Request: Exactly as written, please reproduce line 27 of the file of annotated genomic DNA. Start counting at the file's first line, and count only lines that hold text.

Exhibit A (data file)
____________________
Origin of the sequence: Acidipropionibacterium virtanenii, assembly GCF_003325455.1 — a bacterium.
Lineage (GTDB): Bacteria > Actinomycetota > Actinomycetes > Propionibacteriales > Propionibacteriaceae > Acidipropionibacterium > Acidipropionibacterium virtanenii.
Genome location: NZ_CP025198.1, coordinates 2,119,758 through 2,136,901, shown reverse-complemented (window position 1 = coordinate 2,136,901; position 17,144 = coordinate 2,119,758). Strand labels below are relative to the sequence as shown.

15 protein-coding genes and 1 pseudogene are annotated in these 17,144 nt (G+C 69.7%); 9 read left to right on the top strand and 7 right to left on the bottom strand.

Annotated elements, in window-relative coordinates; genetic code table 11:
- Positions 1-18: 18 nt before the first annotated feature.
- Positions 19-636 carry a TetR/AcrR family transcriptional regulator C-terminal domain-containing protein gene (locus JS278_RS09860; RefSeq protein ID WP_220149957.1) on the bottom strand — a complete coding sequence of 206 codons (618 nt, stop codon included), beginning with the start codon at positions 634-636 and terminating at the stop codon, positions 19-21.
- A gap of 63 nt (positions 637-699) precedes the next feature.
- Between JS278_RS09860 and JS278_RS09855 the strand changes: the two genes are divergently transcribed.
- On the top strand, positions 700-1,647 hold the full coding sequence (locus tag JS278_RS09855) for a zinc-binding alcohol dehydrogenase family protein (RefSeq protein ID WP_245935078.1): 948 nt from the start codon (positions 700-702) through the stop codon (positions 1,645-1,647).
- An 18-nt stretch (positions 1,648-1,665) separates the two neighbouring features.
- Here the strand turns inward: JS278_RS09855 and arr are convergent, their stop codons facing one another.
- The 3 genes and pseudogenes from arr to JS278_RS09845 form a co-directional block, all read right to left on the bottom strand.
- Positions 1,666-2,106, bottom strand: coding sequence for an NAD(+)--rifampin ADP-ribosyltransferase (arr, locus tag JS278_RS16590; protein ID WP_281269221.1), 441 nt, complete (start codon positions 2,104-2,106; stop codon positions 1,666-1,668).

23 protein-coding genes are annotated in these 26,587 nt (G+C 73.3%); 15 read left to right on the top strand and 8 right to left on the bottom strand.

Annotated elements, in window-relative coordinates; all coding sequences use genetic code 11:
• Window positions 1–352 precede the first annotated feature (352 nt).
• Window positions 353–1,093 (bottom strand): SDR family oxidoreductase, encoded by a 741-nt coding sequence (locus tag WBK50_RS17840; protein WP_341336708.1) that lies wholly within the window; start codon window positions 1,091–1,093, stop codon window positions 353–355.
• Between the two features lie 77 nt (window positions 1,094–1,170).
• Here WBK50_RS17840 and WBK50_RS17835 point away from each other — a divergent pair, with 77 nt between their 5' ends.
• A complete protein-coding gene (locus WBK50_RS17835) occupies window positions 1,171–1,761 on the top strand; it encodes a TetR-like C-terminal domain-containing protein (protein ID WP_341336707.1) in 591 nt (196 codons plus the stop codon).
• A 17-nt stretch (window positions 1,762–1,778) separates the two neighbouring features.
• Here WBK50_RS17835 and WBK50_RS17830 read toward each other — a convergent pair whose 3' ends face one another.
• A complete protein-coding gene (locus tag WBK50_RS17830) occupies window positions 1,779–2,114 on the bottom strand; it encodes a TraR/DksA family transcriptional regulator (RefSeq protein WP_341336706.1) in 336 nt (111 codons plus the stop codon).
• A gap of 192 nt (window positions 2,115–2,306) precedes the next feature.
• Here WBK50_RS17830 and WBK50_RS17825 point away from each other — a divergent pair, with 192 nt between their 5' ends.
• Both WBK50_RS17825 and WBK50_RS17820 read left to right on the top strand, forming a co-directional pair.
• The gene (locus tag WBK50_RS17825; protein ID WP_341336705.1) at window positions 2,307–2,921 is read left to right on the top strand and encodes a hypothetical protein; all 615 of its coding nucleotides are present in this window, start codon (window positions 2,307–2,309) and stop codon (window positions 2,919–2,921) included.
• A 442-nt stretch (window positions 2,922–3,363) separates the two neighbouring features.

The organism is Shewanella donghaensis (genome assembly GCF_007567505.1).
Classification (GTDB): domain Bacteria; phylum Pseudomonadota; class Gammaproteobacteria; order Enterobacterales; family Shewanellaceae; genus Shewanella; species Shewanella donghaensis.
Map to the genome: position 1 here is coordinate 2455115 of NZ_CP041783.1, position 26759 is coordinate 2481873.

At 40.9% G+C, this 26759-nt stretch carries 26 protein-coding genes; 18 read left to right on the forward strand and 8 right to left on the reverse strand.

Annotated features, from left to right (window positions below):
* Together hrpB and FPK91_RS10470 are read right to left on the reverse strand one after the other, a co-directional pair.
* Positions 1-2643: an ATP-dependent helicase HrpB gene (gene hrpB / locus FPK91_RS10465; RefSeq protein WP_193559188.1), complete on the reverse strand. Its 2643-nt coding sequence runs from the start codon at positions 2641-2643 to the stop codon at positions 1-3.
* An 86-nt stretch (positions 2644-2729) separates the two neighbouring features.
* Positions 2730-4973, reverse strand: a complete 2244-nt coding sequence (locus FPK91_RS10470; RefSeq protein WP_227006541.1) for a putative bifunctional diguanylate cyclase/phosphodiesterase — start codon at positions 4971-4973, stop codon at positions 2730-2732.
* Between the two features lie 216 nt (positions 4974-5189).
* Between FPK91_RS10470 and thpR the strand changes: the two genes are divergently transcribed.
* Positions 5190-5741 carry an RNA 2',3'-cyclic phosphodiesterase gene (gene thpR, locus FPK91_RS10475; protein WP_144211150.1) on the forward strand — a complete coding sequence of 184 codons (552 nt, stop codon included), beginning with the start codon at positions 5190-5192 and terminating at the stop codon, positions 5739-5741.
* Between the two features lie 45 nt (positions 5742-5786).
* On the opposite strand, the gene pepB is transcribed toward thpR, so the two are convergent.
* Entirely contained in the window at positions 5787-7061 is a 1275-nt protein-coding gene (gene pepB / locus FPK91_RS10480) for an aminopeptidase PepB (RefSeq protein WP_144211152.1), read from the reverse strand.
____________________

• Both WBK50_RS17825 and WBK50_RS17820 read left to right on the top strand, forming a co-directional pair.